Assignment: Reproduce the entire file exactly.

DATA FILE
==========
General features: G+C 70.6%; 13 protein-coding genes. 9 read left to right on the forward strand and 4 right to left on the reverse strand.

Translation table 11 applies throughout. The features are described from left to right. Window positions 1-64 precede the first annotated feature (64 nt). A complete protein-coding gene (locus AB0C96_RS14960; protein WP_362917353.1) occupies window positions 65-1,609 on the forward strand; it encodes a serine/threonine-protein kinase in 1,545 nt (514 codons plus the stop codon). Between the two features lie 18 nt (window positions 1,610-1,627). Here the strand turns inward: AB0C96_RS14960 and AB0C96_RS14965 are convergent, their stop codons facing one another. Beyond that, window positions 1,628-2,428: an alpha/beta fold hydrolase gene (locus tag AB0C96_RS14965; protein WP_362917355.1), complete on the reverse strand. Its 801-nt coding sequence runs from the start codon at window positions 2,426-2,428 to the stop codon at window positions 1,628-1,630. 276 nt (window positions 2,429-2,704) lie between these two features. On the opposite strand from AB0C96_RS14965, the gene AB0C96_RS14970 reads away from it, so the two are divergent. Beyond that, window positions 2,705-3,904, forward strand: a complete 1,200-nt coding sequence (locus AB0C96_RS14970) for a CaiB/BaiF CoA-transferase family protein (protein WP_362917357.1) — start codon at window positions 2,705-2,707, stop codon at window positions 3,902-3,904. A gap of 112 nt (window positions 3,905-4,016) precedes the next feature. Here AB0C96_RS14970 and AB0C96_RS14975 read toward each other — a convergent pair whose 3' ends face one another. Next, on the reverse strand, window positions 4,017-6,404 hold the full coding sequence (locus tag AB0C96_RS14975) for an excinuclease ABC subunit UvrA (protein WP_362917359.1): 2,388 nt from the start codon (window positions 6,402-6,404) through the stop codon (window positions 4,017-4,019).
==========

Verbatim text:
General features: G+C 70.6%; 13 protein-coding genes. 9 read left to right on the forward strand and 4 right to left on the reverse strand.

Translation table 11 applies throughout. The features are described from left to right. Window positions 1-64 precede the first annotated feature (64 nt). A complete protein-coding gene (locus AB0C96_RS14960; protein WP_362917353.1) occupies window positions 65-1,609 on the forward strand; it encodes a serine/threonine-protein kinase in 1,545 nt (514 codons plus the stop codon). Between the two features lie 18 nt (window positions 1,610-1,627). Here the strand turns inward: AB0C96_RS14960 and AB0C96_RS14965 are convergent, their stop codons facing one another. Beyond that, window positions 1,628-2,428: an alpha/beta fold hydrolase gene (locus tag AB0C96_RS14965; protein WP_362917355.1), complete on the reverse strand. Its 801-nt coding sequence runs from the start codon at window positions 2,426-2,428 to the stop codon at window positions 1,628-1,630. 276 nt (window positions 2,429-2,704) lie between these two features. On the opposite strand from AB0C96_RS14965, the gene AB0C96_RS14970 reads away from it, so the two are divergent. Beyond that, window positions 2,705-3,904, forward strand: a complete 1,200-nt coding sequence (locus AB0C96_RS14970) for a CaiB/BaiF CoA-transferase family protein (protein WP_362917357.1) — start codon at window positions 2,705-2,707, stop codon at window positions 3,902-3,904. A gap of 112 nt (window positions 3,905-4,016) precedes the next feature. Here AB0C96_RS14970 and AB0C96_RS14975 read toward each other — a convergent pair whose 3' ends face one another. Next, on the reverse strand, window positions 4,017-6,404 hold the full coding sequence (locus tag AB0C96_RS14975) for an excinuclease ABC subunit UvrA (protein WP_362917359.1): 2,388 nt from the start codon (window positions 6,402-6,404) through the stop codon (window positions 4,017-4,019).